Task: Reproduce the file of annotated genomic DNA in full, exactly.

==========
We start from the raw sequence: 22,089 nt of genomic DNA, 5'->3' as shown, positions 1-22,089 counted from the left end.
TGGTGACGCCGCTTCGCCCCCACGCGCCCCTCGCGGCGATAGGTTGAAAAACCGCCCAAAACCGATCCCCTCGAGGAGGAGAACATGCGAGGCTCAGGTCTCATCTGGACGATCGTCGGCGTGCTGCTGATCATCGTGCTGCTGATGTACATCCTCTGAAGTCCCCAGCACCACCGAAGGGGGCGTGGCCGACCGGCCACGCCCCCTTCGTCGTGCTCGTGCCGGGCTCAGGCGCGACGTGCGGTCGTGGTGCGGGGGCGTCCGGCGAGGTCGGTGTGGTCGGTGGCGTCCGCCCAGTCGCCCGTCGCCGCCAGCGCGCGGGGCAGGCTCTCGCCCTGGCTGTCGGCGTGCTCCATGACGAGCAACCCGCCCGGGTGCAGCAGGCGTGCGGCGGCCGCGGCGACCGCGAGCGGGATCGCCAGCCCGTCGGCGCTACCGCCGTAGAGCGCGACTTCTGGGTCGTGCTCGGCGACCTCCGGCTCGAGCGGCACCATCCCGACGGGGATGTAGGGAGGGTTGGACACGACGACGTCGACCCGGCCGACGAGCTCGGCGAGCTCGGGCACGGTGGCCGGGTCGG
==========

We start from the raw sequence: 22,089 nt of genomic DNA, 5'->3' as shown, positions 1-22,089 counted from the left end.
TGGTGACGCCGCTTCGCCCCCACGCGCCCCTCGCGGCGATAGGTTGAAAAACCGCCCAAAACCGATCCCCTCGAGGAGGAGAACATGCGAGGCTCAGGTCTCATCTGGACGATCGTCGGCGTGCTGCTGATCATCGTGCTGCTGATGTACATCCTCTGAAGTCCCCAGCACCACCGAAGGGGGCGTGGCCGACCGGCCACGCCCCCTTCGTCGTGCTCGTGCCGGGCTCAGGCGCGACGTGCGGTCGTGGTGCGGGGGCGTCCGGCGAGGTCGGTGTGGTCGGTGGCGTCCGCCCAGTCGCCCGTCGCCGCCAGCGCGCGGGGCAGGCTCTCGCCCTGGCTGTCGGCGTGCTCCATGACGAGCAACCCGCCCGGGTGCAGCAGGCGTGCGGCGGCCGCGGCGACCGCGAGCGGGATCGCCAGCCCGTCGGCGCTACCGCCGTAGAGCGCGACTTCTGGGTCGTGCTCGGCGACCTCCGGCTCGAGCGGCACCATCCCGACGGGGATGTAGGGAGGGTTGGACACGACGACGTCGACCCGGCCGACGAGCTCGGCGAGCTCGGGCACGGTGGCCGGGTCGG